POLSON - Fentanyl poisoning deaths are plaguing our nation, and Montana is no exception.
MTN News attended a memorial march in Polson to see how survivors and families are bringing attention to this crisis.
“This is the biggest issue on a reservation right now, number one. I've seen fentanyl take everything from people, everything. I've lost so much of my time, my life, to fentanyl addiction I can't believe I was wasting my life," said Magnus Harlow who is a recovering addict and part of Faces of Hope.
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The Faces of Hope — which is a fentanyl addiction awareness group — recently held a memorial march and informational gathering in Polson. A big part of the day was hearing from recovering addicts who helped start this group.
“My higher power has kept me here for a reason. And I feel like this is my purpose, to bring awareness, to help people get help, to find help and know there's a better way to live," said Cierra Coon, recovering addict and part of Faces of Hope.
Addicts, family members and families of people who lost their loved ones to fentanyl marched down the highway to bring awareness to the fentanyl epidemic, and the fact that it is an issue in their community.
“It's very scary. It's very scary around here. We've had three deaths in the last 30 days and many more prior to that,” Coon told MTN News.
Recovering addicts shared their stories to let others who are struggling know that with hope and family and friends, things can change.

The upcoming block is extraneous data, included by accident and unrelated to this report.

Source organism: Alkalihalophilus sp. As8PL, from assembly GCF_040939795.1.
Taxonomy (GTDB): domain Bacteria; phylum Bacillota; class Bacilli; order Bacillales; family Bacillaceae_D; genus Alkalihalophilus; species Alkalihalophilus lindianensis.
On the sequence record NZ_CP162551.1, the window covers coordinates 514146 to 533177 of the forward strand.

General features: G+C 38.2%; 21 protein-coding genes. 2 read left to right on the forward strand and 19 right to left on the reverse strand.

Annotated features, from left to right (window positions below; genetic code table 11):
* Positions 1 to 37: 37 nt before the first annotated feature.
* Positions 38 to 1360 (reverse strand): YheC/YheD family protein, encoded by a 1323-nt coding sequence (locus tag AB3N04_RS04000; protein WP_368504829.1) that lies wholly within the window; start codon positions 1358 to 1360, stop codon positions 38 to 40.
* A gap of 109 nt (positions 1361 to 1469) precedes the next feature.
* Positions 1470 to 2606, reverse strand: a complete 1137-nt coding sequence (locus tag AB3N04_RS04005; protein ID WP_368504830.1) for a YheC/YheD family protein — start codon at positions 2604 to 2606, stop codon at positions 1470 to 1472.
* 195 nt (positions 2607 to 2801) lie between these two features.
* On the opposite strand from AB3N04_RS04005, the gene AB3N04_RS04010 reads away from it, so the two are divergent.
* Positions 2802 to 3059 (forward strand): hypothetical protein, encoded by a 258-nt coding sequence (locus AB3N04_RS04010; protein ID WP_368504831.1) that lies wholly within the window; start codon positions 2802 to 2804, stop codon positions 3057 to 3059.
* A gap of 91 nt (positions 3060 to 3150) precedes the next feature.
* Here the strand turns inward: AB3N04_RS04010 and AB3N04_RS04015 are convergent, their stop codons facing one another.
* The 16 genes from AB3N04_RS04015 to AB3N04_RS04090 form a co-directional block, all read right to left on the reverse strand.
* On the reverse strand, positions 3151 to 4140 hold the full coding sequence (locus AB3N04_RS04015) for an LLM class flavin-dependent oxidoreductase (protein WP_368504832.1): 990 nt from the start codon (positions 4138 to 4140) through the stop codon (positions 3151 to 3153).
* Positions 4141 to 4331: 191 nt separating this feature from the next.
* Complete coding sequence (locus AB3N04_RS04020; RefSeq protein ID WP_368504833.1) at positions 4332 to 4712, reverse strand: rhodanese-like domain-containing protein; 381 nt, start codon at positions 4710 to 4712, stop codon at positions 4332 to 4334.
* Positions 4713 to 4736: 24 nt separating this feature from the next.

“Five months ago I was stuck in a room and I was wasting away And it just took a little bit of time to change my life for my son," Harlow recalled. "This is my son Atreyu, and this guy's the most important thing in the world to me. It starts with me. And it starts with all these guys.”
All of the recovering addicts expressed that their lives are better now that they are in recovery.
“It destroyed me as a person. I gave up all of my morals, all my values. And I didn't think that I would ever find hope to get better," Coon said. But I'm really thankful that I did. For the first time, I feel like I have a purpose in life and it's thanks to my recovery.”
The nationwide Facing Fentanyl organization, established Aug. 21 as National Fentanyl Prevention and Awareness Day, but here in Montana, it was recognized on Aug. 27. Although it was a different day, the message was clear; the nation is facing a fentanyl crisis.
“And I think this is the start of something great. I feel like I feel it in my heart that this is the start of something great that we're taking a stand for fentanyl. We do recover,” Harlow said.